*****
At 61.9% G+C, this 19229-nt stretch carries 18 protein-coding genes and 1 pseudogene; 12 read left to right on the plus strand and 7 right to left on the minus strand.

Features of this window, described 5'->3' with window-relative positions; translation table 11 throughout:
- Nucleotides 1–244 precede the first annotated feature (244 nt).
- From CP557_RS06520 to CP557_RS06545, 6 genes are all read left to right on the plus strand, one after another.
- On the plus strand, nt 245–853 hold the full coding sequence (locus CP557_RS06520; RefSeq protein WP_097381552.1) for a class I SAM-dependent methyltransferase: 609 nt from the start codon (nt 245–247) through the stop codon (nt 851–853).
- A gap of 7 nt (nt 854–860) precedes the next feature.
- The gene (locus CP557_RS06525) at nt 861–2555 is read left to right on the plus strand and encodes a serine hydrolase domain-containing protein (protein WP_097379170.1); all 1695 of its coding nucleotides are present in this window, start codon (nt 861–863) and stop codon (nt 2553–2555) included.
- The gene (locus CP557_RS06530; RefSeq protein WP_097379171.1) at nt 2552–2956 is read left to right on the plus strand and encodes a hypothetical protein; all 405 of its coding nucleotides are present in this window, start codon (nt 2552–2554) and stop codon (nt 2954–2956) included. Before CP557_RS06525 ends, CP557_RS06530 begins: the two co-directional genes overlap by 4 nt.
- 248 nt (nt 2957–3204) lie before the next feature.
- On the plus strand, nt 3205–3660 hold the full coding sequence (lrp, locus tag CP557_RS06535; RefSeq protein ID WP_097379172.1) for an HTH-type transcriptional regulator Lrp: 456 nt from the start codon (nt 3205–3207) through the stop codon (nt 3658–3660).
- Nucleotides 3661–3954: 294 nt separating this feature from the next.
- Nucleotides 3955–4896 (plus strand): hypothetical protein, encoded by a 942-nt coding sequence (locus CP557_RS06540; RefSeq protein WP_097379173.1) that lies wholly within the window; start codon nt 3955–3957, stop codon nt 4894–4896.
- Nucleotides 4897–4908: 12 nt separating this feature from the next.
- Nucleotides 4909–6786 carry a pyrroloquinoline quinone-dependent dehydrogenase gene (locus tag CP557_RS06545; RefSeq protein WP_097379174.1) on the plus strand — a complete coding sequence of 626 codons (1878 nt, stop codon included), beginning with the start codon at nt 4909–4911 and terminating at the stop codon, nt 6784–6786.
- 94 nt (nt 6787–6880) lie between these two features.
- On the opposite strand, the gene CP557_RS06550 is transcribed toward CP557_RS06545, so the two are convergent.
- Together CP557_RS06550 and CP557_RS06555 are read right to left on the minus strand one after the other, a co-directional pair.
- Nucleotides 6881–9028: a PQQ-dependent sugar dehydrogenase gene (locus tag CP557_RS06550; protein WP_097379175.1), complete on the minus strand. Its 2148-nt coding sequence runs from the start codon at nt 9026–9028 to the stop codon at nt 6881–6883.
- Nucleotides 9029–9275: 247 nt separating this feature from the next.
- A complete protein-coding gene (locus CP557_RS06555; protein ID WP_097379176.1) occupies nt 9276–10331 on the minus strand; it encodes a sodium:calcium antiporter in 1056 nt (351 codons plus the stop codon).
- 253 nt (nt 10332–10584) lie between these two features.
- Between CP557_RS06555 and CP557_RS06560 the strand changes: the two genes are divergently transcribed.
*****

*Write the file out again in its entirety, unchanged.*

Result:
At 61.9% G+C, this 19229-nt stretch carries 18 protein-coding genes and 1 pseudogene; 12 read left to right on the plus strand and 7 right to left on the minus strand.

Features of this window, described 5'->3' with window-relative positions; translation table 11 throughout:
- Nucleotides 1–244 precede the first annotated feature (244 nt).
- From CP557_RS06520 to CP557_RS06545, 6 genes are all read left to right on the plus strand, one after another.
- On the plus strand, nt 245–853 hold the full coding sequence (locus CP557_RS06520; RefSeq protein WP_097381552.1) for a class I SAM-dependent methyltransferase: 609 nt from the start codon (nt 245–247) through the stop codon (nt 851–853).
- A gap of 7 nt (nt 854–860) precedes the next feature.
- The gene (locus CP557_RS06525) at nt 861–2555 is read left to right on the plus strand and encodes a serine hydrolase domain-containing protein (protein WP_097379170.1); all 1695 of its coding nucleotides are present in this window, start codon (nt 861–863) and stop codon (nt 2553–2555) included.
- The gene (locus CP557_RS06530; RefSeq protein WP_097379171.1) at nt 2552–2956 is read left to right on the plus strand and encodes a hypothetical protein; all 405 of its coding nucleotides are present in this window, start codon (nt 2552–2554) and stop codon (nt 2954–2956) included. Before CP557_RS06525 ends, CP557_RS06530 begins: the two co-directional genes overlap by 4 nt.
- 248 nt (nt 2957–3204) lie before the next feature.
- On the plus strand, nt 3205–3660 hold the full coding sequence (lrp, locus tag CP557_RS06535; RefSeq protein ID WP_097379172.1) for an HTH-type transcriptional regulator Lrp: 456 nt from the start codon (nt 3205–3207) through the stop codon (nt 3658–3660).
- Nucleotides 3661–3954: 294 nt separating this feature from the next.
- Nucleotides 3955–4896 (plus strand): hypothetical protein, encoded by a 942-nt coding sequence (locus CP557_RS06540; RefSeq protein WP_097379173.1) that lies wholly within the window; start codon nt 3955–3957, stop codon nt 4894–4896.
- Nucleotides 4897–4908: 12 nt separating this feature from the next.
- Nucleotides 4909–6786 carry a pyrroloquinoline quinone-dependent dehydrogenase gene (locus tag CP557_RS06545; RefSeq protein WP_097379174.1) on the plus strand — a complete coding sequence of 626 codons (1878 nt, stop codon included), beginning with the start codon at nt 4909–4911 and terminating at the stop codon, nt 6784–6786.
- 94 nt (nt 6787–6880) lie between these two features.
- On the opposite strand, the gene CP557_RS06550 is transcribed toward CP557_RS06545, so the two are convergent.
- Together CP557_RS06550 and CP557_RS06555 are read right to left on the minus strand one after the other, a co-directional pair.
- Nucleotides 6881–9028: a PQQ-dependent sugar dehydrogenase gene (locus tag CP557_RS06550; protein WP_097379175.1), complete on the minus strand. Its 2148-nt coding sequence runs from the start codon at nt 9026–9028 to the stop codon at nt 6881–6883.
- Nucleotides 9029–9275: 247 nt separating this feature from the next.
- A complete protein-coding gene (locus CP557_RS06555; protein ID WP_097379176.1) occupies nt 9276–10331 on the minus strand; it encodes a sodium:calcium antiporter in 1056 nt (351 codons plus the stop codon).
- 253 nt (nt 10332–10584) lie between these two features.
- Between CP557_RS06555 and CP557_RS06560 the strand changes: the two genes are divergently transcribed.